We should really stop taking so much effort throwing a fit about getting 100Mbps upload speeds instead of 200Mbps, and take a quick moment to reflect on our friends who are still stuck on 1Mbps Streamyx, or even those who have to walk to the nearest town, or climb a tree to get any sort of internet. We should instead be working together to push our ISP’s to ensure that our friends get their connectivity sorted out first before we fret over an additional 100Mbps of speed most of us would not even care to use.
Symmetrical vs Asymmetrical Internet
We are all quite accustomed to the usual DSL, ADSL and Fiber Optics lingo when signing up with an ISP, one less common term usually brought up by a customer, or even mentioned by the provider is whether the connection is symmetrical or asymmetrical. Just like the term says, a symmetrical internet connection provides equal amount of bandwidth in both directions, example 500Mbps download and 500Mbps upload speeds, while an asymmetrical connection generally gives you a higher download speed with a considerably lower upload speed – say with unifi’s 800Mbps/200Mbps package.
Generally given its obvious advantages, symmetrical internet packages would costs considerably more to the average customer compared to asymmetrical packages, but in Malaysia, ISP’s like TIME Internet as well as some smaller boutique ISP’s are able to offer symmetrical connectivity for almost the same price as asymmetrical connectivity. The trade off is obvious – most of these ISP’s are still only available in very limited locations, and therefore are able to manage and provide high quality, stable symmetrical connections at very affordable prices.
TM on the other hand has to deal with over 1.3 million unifi subscribers, and also has to take into consideration the remaining 1 million customers still stuck on copper dsl which are demanding access to higher speed fiber connectivity. Asymmetrical internet is the most cost-effective and feasible solution when it comes to a huge customer base. Even in well-developed countries like the US and the United Kingdom, the majority of ISP’s only offer asymmetrical internet options – with symmetrical internet offered as a premium option primarily to business customers who need the stability and uninterrupted capacity of a symmetrical uplink.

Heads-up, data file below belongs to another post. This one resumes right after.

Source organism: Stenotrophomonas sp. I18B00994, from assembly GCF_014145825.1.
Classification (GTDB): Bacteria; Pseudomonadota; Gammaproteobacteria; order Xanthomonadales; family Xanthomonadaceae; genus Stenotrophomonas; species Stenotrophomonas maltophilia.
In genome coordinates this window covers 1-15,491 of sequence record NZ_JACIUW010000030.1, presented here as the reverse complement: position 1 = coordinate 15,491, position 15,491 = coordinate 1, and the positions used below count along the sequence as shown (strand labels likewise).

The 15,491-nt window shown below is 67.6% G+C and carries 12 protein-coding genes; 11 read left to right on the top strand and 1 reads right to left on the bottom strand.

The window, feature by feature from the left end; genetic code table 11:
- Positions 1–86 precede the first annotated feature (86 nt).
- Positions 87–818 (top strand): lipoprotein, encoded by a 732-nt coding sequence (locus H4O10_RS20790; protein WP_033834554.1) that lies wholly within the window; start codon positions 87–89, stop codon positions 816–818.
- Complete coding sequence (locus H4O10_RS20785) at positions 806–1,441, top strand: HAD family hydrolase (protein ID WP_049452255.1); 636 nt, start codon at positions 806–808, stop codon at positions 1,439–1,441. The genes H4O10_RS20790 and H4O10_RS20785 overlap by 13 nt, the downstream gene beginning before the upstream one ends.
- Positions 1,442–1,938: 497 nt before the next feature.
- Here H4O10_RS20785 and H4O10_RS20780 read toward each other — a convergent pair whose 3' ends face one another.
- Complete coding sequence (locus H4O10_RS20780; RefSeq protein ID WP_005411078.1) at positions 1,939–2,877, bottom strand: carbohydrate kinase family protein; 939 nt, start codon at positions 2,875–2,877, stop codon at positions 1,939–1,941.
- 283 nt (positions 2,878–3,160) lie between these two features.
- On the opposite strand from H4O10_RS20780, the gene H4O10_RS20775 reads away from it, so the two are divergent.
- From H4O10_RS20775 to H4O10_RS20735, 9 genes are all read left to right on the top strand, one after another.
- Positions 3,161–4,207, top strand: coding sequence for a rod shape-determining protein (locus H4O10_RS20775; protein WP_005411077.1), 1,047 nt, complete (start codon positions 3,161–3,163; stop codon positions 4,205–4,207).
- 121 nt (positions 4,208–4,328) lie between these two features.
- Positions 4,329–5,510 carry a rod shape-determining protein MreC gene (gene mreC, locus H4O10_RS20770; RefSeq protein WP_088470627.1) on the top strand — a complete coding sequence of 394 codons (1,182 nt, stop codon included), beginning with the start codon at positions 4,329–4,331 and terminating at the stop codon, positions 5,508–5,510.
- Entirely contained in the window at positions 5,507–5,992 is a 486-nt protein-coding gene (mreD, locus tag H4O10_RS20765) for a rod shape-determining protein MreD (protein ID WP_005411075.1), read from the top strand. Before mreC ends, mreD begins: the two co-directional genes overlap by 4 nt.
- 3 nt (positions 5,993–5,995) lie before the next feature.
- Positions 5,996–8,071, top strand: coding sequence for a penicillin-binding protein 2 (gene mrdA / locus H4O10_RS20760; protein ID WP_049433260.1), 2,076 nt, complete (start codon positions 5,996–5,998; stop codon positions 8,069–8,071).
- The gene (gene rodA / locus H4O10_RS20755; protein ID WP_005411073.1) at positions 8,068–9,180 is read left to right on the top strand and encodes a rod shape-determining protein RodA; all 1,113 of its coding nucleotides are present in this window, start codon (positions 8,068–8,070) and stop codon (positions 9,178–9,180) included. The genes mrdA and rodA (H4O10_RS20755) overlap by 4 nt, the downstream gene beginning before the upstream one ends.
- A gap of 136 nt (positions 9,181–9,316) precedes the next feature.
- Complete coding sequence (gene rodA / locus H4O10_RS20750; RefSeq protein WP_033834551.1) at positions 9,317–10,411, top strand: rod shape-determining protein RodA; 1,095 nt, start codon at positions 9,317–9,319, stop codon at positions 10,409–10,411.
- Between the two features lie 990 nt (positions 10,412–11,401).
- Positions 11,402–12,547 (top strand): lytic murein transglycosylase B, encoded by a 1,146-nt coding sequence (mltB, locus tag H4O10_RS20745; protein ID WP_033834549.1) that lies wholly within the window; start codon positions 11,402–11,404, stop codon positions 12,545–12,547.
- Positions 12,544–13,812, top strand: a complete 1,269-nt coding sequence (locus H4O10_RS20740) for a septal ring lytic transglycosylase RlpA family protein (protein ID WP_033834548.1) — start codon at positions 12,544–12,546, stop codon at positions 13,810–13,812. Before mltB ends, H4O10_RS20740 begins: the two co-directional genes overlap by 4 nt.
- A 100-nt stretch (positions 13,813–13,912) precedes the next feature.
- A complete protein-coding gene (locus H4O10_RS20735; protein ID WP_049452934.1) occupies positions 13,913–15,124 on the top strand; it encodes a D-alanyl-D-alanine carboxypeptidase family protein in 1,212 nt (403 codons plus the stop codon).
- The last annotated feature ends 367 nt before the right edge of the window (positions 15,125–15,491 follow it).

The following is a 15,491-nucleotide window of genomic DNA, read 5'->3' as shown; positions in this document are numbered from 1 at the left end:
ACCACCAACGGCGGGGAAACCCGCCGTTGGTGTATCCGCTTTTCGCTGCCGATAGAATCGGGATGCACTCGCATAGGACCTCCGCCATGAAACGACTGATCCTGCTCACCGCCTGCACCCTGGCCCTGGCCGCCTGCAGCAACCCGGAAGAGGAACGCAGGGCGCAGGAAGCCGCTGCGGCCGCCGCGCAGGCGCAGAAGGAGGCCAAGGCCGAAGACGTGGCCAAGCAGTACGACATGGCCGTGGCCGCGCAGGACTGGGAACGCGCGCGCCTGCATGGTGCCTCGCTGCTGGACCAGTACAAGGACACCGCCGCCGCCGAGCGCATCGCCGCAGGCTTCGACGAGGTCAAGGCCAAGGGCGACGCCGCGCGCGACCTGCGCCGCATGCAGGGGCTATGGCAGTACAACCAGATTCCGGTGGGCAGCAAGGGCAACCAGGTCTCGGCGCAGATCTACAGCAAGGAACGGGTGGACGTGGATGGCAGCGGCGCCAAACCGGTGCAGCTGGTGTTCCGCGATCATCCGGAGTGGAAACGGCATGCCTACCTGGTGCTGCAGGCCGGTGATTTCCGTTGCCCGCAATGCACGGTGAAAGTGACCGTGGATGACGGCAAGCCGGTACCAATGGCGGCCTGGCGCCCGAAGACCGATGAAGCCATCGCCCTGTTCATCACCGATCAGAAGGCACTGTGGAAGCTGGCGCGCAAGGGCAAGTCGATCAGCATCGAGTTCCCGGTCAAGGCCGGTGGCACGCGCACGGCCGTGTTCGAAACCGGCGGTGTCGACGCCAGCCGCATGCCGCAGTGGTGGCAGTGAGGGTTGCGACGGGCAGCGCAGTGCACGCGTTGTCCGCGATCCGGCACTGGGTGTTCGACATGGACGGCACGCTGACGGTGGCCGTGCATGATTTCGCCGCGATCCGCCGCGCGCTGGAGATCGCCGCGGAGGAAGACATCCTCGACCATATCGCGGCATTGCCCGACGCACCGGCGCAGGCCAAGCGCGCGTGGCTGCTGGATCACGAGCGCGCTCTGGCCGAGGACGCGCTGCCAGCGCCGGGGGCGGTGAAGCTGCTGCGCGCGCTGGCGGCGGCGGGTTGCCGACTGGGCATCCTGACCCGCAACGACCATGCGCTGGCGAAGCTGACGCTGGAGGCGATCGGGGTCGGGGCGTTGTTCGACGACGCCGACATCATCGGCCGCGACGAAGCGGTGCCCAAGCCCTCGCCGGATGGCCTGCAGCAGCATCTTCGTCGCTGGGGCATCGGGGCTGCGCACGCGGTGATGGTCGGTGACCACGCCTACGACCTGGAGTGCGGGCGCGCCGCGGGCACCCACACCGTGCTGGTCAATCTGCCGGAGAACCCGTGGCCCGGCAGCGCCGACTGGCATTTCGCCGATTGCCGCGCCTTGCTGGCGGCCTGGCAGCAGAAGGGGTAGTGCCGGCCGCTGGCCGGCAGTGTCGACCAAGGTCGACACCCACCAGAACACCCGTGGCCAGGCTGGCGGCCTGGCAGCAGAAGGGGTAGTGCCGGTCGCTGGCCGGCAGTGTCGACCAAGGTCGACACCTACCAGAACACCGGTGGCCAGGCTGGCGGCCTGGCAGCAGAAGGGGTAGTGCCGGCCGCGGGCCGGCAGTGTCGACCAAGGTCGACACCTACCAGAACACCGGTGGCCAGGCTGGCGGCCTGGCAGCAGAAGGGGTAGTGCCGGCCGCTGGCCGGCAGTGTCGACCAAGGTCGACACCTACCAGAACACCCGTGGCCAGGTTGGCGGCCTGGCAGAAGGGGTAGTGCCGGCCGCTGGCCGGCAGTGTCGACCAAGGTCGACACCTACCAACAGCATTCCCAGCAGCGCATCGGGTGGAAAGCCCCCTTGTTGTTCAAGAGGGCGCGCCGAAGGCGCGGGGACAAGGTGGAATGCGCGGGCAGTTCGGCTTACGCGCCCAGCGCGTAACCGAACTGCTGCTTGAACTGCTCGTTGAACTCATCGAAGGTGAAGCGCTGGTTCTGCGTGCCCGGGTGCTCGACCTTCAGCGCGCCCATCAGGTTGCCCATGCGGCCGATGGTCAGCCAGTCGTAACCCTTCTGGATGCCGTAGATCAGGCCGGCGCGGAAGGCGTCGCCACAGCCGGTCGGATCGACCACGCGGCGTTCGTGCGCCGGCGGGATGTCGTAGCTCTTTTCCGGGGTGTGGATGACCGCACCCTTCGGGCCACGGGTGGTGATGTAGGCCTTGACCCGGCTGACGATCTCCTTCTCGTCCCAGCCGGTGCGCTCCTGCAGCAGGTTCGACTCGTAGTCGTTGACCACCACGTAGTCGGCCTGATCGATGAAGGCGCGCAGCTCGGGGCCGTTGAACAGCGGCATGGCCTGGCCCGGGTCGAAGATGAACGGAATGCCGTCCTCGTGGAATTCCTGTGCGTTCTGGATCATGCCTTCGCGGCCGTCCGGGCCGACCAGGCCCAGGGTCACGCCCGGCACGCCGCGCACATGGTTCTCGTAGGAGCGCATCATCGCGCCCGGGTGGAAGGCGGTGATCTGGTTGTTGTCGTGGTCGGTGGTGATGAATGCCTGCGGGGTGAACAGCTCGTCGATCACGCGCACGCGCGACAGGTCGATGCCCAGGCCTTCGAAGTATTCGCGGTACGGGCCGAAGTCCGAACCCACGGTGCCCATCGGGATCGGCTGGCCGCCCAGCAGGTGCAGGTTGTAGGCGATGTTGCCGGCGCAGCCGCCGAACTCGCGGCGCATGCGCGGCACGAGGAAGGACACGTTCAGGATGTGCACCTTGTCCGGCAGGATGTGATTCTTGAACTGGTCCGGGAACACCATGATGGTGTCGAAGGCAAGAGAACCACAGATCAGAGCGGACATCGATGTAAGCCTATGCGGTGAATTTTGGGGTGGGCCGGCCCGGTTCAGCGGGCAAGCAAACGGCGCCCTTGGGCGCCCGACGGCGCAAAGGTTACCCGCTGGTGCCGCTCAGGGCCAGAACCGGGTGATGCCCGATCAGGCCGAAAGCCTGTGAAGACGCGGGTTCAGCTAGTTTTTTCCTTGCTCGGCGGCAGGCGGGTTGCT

Why doesn’t TM offer symmetrical unifi packages?
Now that we understand the differences between symmetrical and asymmetrical connections, the obvious question would be why doesn’t TM offer symmetrical consumer-grade unifi to its customers when ISP’s like TIME Internet can. The simple answer would be cost and volume, but let’s break down the details as to why TIME Internet is able to do it and why TM can’t.
Symmetrical connections are fantastic, but it’s one drawback is apparent when the ISP is dealing with a huge customer base. It becomes a pricey proposition for the ISP, which in turn means that it becomes a pricey proposition for the end-user as well. Symmetrical connectivity is also wasteful when it is offered to a large consumer base. This does not mean TM does not offer the option of a dedicated symmetrical connection – they do, just for a much much higher price point to those who really need the priority and reliability of a symmetrical connection. So, what causes the high price point?
Let’s assume that each connection to a fiber exchange is like a 10 lane highway. If a service provider decides to offer its customers a symmetrical connection, this would mean that they would need to allocate an equal number of lanes on the highway to upstream and downstream bandwidth. This is to ensure that at any point in time, all of their symmetrical customers would be able to access all their allocated bandwidth without any issues. While this is indeed ideal, the majority of consumers will not be using all of these allocated bandwidths – especially the upstream allocation. This would mean, on the 10 lane highway, 5 lanes will be heavily utilised, while another 5 lanes will be quite empty most of the time. Also, by limiting only 5 lanes for downstream data, the number of users who are able to be connected to a single exchange drops dramatically.
This means that more exchanges will be needed to cope with consumer demand, while current exchanges are only partially utilised as bandwidth needs to be set aside for the underutilises upstream. On the other hand, ISP’s like TIME Internet and some smaller boutique ISP’s limit themselves to high rise and densely populated developments to ensure that they are able to roll out symmetrical connections without having to worry to have multiple exchanges. They are able to hook up a 50 lane highway to a single exchange knowing full well that there are enough consumers within the radius of the exchange who will be able to ensure it becomes a feasible investment on their part.
For TM, with their large consumer base, and their need to roll out to wider and more remote locations across the country – asymmetrical is the only way to go. The caveats are obvious, but it is probably the best and most cost-effective way to get unifi out to the masses.